Hove Park School is the 10th most improved community school in the country. It has succeeded as a local authority school. Could the consequence of conversion to an academy threaten that hard earned success?

Quality of Teaching:
Becoming an academy, or staying with the local authority, won’t guarantee an improvement in school performance and inspection grade. The evidence is weak either way: the Department for Education says that results from the first twenty five converter academies shows a higher proportion of pupils reaching the benchmark of 5+ A*-C GCSEs (inc Maths & English) than the state school average (DfE RR322). But these academies were already high performing local authority schools before conversion!
However, performance can still decline following conversion. A Birmingham school was rated ‘good’ by Ofsted before converting to an academy in 2012. Soon after conversion, the school was praised by Ofsted but by late 2013 Ofsted was rating the academy ‘inadequate’ (Ofsted URN138137).
In Hillingdon, a High School was judged to be ‘outstanding’ in 2011 and converted to an academy in 2012. In 2014, Ofsted judged the academy as: ‘requires improvement’ (Ofsted URN136768).

What are the consequences?
Responsibility for intervention in failing academies rests with the Secretary of State (not the local authority who uses its resources to help its schools). In fact, the Secretary of State can require an academy, failed by Ofsted, to bring in a sponsor – typically an academy chain.
An Executive Head of an academy judged ‘inadequate’ by Ofsted in late 2013 (Ofsted URN 137316) described the process: “Because we are an academy we will be monitored by the Department for Education, the local authority doesn’t have any direct control. … We have kept the council informed and we will continue to work with them but the chances are we will be directed to other trusts the DfE has identified we should work with.” (Hull Daily Mail 19/2/14)
Freedoms Claims are made for the ‘freedoms’ granted to academies. Academy conversion removes the school from the local authority but, in effect, the local authority is replaced by the Department for Education. It is the Secretary of State who makes final decisions on the status of the school and it’s not just when an academy fails that the spectre of a multi academy trust looms.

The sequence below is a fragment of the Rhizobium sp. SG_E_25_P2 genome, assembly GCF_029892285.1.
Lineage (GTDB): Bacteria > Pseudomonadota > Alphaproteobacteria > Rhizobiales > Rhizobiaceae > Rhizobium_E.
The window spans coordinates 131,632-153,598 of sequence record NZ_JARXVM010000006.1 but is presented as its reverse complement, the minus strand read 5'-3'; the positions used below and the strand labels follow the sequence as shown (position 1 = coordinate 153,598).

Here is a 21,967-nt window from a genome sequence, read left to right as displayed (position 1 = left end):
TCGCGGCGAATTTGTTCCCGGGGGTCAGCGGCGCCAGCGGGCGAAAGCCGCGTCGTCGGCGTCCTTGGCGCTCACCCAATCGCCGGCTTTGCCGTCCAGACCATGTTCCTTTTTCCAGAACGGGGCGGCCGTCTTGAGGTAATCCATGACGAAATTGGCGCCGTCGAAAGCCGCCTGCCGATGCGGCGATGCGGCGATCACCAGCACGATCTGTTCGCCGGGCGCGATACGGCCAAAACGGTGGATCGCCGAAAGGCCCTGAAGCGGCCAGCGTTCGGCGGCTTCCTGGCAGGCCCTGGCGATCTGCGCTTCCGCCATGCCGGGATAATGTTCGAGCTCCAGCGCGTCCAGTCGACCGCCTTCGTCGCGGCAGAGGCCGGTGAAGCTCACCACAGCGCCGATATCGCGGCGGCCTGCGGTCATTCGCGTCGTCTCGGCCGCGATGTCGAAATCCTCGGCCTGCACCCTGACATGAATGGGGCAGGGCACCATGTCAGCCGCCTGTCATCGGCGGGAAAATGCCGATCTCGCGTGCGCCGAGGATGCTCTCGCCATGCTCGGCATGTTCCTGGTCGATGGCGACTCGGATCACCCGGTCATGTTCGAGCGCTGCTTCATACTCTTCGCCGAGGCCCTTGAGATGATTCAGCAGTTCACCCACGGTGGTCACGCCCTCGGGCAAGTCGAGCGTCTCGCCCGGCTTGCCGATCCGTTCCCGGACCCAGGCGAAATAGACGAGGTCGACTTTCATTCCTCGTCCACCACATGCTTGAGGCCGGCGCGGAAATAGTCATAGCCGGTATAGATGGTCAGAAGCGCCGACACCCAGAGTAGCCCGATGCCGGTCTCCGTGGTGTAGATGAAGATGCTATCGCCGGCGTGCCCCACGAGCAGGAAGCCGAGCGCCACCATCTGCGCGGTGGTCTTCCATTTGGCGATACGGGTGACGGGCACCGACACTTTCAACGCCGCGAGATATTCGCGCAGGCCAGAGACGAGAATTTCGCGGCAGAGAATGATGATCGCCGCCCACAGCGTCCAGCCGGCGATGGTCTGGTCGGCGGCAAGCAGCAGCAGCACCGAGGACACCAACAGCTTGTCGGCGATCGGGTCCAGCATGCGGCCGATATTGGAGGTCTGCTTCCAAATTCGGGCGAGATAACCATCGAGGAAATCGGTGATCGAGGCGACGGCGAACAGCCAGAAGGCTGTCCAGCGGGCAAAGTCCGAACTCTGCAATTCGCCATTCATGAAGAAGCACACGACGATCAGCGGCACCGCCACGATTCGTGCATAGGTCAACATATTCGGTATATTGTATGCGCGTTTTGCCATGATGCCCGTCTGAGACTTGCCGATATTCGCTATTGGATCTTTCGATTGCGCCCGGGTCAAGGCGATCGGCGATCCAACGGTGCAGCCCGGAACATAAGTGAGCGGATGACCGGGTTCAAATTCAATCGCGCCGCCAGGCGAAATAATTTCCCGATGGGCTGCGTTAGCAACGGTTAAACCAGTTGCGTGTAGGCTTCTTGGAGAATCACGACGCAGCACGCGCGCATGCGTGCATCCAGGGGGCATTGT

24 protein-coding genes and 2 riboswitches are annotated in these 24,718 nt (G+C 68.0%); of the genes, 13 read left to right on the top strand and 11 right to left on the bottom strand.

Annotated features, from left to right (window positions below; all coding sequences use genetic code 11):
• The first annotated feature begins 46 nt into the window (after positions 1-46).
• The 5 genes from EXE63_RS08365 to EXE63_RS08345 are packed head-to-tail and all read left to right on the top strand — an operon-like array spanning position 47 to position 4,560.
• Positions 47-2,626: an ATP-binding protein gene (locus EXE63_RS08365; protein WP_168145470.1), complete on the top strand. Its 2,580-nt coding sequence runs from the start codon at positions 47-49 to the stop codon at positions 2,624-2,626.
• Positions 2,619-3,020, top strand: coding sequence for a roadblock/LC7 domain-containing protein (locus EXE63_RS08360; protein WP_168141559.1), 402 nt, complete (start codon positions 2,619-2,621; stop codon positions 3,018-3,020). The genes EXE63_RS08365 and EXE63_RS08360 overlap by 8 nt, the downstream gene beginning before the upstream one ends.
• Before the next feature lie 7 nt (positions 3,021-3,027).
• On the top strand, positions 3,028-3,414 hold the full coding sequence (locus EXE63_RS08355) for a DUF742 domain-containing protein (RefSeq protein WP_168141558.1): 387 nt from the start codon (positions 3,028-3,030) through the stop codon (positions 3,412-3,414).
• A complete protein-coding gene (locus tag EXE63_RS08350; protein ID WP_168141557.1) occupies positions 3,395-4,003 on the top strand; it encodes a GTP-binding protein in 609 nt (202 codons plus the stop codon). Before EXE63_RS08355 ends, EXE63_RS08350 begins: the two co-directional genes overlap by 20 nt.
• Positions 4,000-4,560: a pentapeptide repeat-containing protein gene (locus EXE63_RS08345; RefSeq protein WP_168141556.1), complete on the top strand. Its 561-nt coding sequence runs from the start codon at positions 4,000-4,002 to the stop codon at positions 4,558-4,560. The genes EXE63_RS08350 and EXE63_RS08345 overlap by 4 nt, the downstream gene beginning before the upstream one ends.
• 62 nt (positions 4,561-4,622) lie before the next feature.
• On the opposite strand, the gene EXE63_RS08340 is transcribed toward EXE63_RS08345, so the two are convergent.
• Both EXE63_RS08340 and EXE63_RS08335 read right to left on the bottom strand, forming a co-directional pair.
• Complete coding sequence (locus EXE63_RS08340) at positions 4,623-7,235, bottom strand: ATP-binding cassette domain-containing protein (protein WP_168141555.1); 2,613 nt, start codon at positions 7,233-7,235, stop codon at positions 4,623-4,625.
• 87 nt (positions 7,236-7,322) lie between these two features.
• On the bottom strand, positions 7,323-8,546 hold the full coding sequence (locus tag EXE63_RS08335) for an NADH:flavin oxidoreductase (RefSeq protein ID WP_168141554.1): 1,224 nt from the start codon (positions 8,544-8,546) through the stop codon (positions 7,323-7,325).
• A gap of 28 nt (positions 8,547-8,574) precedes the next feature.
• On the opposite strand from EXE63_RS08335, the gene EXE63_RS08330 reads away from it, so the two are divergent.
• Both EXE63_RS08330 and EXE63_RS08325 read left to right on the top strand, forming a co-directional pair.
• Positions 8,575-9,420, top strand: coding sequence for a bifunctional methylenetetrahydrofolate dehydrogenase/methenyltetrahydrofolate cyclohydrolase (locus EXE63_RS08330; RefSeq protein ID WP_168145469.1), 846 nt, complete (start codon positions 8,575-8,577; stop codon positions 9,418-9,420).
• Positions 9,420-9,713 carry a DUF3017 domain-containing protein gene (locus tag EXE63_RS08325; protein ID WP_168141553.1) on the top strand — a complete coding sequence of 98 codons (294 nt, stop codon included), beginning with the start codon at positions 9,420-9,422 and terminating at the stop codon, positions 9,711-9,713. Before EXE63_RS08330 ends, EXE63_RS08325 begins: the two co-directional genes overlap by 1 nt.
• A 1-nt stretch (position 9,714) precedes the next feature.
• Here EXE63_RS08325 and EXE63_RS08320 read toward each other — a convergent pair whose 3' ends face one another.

Earlier this year, a High School in East London decided to abandon its interest in academy conversion after being told that it would have to become part of a multi academy trust.
In a letter to parents the Head and Chair wrote: “In order for our application to be successful we have been advised to join a multi academy trust. Given the recent poor press which some academy chains have attracted, the Governing Body has taken the decision that, for the present time, the School’s interests would be best served by remaining with the Local Authority.” (Lea Valley High School website)

Moreover, academies are far from ‘free’ of “red tape”. They need to appoint Finance Directors to navigate audit demands and to dedicate resources to taking tough decisions on their own. This year, an academy in Hebburn found itself forced to make redundancies following conversion.
The local paper reported a councillor commenting: “There has got to be a link between … moving to academy status and these proposed job losses”.
A local parent added: “I would say most parents are totally unaware about the possible redundancies. “[the academy] is still one of the best-achieving schools …, with excellent staff, but if the school has to keep making redundancies, will that affect staff morale or standards?” (Shields Gazette 28/3/14)
Others have expressed concerns at the legal risks of conversion. What happens when a parent aggrieved by a decision made by the school (perhaps on admissions), and unable to seek redress via the local authority, goes to law? What would be the impact on the school’s budget, mission and purpose? Conversion to academy status seems untested, the process can create disruption for the school and, if successful, the conversion still brings significant risks and only ‘freedoms’ that seem questionable.

Do the advantages of conversion really outweigh the disadvantages?

On behalf of the Hove Park School Parents’ Campaign